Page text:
I have a custom hook that keeps a list of toggle states and while I'm seeing the internal state aligning with my expectations, I'm wondering why a component that listens to changes on the state kept by this hook isn't re-rendering on change. The code is as follows

const useToggle = () => {
  const reducer = (state, action) => ({...state, ...action});
  const [toggled, dispatch] = useReducer(reducer, {});
  const setToggle = i => {
    let newVal;
    if (toggled[i] == null) {
      newVal = true;
    } else {
      newVal = !toggled[i];
    dispatch({...toggled, [i]: newVal});
    console.log('updated toggled state ...', toggled);
  return {toggled, setToggle};

const Boxes = () => {
  const {setToggle} = useToggle()
  return Array.from({length: 8}, el => null).map((el,i) => 
  <input type="checkbox" onClick={() => setToggle(i)}/>)

function App() {
  const {toggled} = useToggle()
  const memoized = useMemo(() => toggled, [toggled])
  useEffect(() => {
    console.log('toggled state is >>>', toggled) // am not seeing this on console after changes to toggled
  }, [toggled])

  return (
    <div className="App">
      <Boxes />

It's because you are using useToggle twice.

  1. once in the App
  2. another one in the Boxes.

When you dispatch the action in Boxes, it's updating the toggled instance for Boxes (which is not retrieved in it).

Think of your custom hook like how you use useState. When you use useState, each component gets its own state. Same goes for the custom hook.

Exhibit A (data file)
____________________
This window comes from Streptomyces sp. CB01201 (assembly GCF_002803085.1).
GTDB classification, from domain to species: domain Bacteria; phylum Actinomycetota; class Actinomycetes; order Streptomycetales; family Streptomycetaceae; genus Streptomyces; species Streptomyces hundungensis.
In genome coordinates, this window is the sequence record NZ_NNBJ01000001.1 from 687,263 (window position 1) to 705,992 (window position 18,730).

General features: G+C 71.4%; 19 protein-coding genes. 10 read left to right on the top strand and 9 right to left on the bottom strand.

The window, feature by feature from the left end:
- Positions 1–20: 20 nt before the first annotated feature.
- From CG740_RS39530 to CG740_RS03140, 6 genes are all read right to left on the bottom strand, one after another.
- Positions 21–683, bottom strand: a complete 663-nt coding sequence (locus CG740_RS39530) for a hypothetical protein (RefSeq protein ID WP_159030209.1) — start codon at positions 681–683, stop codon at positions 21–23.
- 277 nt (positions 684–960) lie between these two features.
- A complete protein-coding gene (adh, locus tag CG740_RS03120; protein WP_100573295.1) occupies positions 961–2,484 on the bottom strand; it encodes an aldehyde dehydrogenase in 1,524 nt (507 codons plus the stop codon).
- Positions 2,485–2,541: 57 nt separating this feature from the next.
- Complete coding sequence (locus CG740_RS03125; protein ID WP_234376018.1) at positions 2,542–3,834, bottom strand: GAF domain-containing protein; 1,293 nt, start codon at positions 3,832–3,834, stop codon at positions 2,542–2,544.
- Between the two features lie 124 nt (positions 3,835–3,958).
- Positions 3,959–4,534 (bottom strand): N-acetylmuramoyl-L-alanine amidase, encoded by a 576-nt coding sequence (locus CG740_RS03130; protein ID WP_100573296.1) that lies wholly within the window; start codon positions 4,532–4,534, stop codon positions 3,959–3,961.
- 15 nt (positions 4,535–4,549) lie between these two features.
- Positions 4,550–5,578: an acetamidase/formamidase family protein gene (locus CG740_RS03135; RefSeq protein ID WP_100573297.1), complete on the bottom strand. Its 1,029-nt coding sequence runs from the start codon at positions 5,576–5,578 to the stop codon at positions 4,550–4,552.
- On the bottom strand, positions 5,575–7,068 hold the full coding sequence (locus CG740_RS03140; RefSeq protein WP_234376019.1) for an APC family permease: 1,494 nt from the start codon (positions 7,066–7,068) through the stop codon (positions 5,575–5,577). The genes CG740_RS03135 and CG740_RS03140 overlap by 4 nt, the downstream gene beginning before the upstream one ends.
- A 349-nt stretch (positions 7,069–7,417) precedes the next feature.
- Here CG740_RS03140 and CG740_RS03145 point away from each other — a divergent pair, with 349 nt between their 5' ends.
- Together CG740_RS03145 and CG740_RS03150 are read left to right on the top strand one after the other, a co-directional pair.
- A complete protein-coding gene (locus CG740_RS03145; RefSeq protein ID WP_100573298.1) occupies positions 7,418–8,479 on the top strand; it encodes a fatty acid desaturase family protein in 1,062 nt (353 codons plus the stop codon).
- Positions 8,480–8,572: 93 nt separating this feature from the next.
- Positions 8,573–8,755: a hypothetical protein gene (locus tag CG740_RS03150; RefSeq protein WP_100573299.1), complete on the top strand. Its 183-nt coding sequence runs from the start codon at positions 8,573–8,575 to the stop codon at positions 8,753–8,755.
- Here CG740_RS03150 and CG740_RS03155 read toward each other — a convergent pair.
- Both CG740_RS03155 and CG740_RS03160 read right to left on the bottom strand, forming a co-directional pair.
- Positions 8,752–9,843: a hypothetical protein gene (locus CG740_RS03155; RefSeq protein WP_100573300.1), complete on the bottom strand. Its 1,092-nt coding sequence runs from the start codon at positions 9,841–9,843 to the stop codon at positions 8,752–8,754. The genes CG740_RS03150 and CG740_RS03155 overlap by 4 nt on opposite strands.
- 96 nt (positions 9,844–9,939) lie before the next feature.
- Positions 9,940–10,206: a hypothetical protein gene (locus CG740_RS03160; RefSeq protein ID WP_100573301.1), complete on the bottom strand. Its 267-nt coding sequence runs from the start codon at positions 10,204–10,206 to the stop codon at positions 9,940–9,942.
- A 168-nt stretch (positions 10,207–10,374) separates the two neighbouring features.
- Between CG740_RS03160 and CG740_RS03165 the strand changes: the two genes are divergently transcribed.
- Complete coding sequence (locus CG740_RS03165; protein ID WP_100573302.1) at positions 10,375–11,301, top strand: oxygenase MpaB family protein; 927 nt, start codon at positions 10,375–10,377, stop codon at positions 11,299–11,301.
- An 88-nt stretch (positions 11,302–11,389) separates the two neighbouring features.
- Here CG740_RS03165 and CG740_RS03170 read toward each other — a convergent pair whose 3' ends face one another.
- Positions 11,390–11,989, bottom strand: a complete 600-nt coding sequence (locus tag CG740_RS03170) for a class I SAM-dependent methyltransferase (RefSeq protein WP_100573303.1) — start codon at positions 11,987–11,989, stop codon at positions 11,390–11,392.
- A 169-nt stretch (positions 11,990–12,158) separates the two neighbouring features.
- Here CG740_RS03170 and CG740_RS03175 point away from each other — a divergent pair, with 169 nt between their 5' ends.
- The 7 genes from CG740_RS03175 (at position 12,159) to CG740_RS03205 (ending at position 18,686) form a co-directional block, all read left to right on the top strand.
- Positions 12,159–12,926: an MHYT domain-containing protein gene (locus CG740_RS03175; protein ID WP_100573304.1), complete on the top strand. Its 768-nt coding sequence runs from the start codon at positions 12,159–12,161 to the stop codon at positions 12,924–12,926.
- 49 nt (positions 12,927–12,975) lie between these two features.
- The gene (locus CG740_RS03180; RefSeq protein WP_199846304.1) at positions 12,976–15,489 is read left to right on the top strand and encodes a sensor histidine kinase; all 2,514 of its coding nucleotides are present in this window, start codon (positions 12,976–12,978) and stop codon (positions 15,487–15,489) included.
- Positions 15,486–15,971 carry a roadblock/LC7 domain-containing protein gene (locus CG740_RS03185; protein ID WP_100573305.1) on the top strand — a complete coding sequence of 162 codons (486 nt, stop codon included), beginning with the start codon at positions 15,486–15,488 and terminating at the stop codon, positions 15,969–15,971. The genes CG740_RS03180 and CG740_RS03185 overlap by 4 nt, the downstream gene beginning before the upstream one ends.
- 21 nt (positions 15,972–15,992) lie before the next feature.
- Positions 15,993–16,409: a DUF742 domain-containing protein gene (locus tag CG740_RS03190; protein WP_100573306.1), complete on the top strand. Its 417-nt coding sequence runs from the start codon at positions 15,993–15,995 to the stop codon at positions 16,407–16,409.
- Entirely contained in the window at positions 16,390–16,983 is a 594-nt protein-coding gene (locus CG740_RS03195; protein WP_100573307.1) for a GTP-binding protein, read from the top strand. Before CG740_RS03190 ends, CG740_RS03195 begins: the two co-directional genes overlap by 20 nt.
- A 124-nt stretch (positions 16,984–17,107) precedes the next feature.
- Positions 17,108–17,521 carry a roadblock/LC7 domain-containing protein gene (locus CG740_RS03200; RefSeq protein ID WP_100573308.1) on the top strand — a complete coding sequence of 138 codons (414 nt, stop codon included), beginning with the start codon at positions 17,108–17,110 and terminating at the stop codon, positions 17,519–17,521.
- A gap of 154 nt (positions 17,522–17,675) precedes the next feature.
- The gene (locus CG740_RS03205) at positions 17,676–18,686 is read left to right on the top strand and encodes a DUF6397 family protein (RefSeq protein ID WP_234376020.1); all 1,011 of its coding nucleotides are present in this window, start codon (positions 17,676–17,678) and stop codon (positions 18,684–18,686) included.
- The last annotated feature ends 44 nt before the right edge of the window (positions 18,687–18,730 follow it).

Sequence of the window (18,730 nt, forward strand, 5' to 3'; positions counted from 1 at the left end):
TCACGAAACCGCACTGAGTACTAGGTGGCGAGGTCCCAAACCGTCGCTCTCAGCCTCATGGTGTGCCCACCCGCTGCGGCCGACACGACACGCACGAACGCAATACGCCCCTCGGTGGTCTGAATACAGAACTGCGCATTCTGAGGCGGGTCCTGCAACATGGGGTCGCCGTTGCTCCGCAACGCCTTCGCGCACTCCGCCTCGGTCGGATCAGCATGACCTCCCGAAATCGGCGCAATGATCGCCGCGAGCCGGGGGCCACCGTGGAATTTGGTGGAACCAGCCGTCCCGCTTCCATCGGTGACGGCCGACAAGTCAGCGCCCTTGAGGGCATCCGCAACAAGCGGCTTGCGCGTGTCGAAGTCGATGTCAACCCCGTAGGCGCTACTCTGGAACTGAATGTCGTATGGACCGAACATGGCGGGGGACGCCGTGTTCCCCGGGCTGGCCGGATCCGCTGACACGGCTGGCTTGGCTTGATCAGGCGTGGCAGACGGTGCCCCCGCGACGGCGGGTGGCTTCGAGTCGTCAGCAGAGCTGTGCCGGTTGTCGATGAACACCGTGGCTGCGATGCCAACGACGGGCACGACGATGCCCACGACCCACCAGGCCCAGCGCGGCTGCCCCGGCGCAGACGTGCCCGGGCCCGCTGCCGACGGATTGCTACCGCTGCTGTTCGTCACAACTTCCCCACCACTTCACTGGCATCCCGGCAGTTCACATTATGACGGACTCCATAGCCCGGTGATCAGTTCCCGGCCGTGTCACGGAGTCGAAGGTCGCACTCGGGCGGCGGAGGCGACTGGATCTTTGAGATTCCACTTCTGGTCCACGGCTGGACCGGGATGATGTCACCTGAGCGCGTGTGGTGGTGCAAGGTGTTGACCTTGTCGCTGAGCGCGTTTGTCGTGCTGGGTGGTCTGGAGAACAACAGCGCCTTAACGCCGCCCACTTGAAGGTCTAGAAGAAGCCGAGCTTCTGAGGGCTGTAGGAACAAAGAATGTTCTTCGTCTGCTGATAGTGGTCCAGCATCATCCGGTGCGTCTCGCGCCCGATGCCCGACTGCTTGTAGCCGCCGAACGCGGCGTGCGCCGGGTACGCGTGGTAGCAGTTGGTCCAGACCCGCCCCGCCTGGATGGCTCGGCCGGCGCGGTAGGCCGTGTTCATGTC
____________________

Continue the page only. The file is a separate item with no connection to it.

So there are a few ways you can address the issue.

  1. Pass the setToggle from App to Boxes via prop-drilling
  2. Use Context API (or Redux or other statement management library to pass setToggle instance in the App component down)

Here is an example of prop-drilling.
You can follow along
Edit so.answer.57130413

const Boxes = ({ setToggle }) => {
  // const { setToggle } = useToggle();
  return Array.from({ length: 8 }, el => null).map((el, i) => (
    <input key={i} type="checkbox" onClick={() => setToggle(i)} />

function App() {
  const { toggled, setToggle } = useToggle();

  useEffect(() => {
    console.log("toggled state is >>>", toggled); // am not seeing this on console after changes to toggled
  }, [toggled]);

  return (
    <div className="App">
      <Boxes setToggle={setToggle} />

Note: that I added key props in Boxes using the index i(and it is a bad practice by the way)

You can see that it's now working as you'd expect.

  • From what I understand, reactjs.org/docs/hooks-custom.html shows that a custom hook is a way to avoid props drilling through calling the custom hook in the component you want to share state with and that was how I intended to build this particular hook. Otherwise, I could have simply set state directly in App and pass the setter into Boxes without the use of a custom hook. – reactor Jul 21 at 5:19
  • 1
    You can use hooks to "share logics", not states. You can search for Do two components using the same Hook share state? No. Custom Hooks are a mechanism to reuse stateful logic in the documentation. It's tricky to understand and I still do after so long 😅 – dance2die Jul 21 at 5:22

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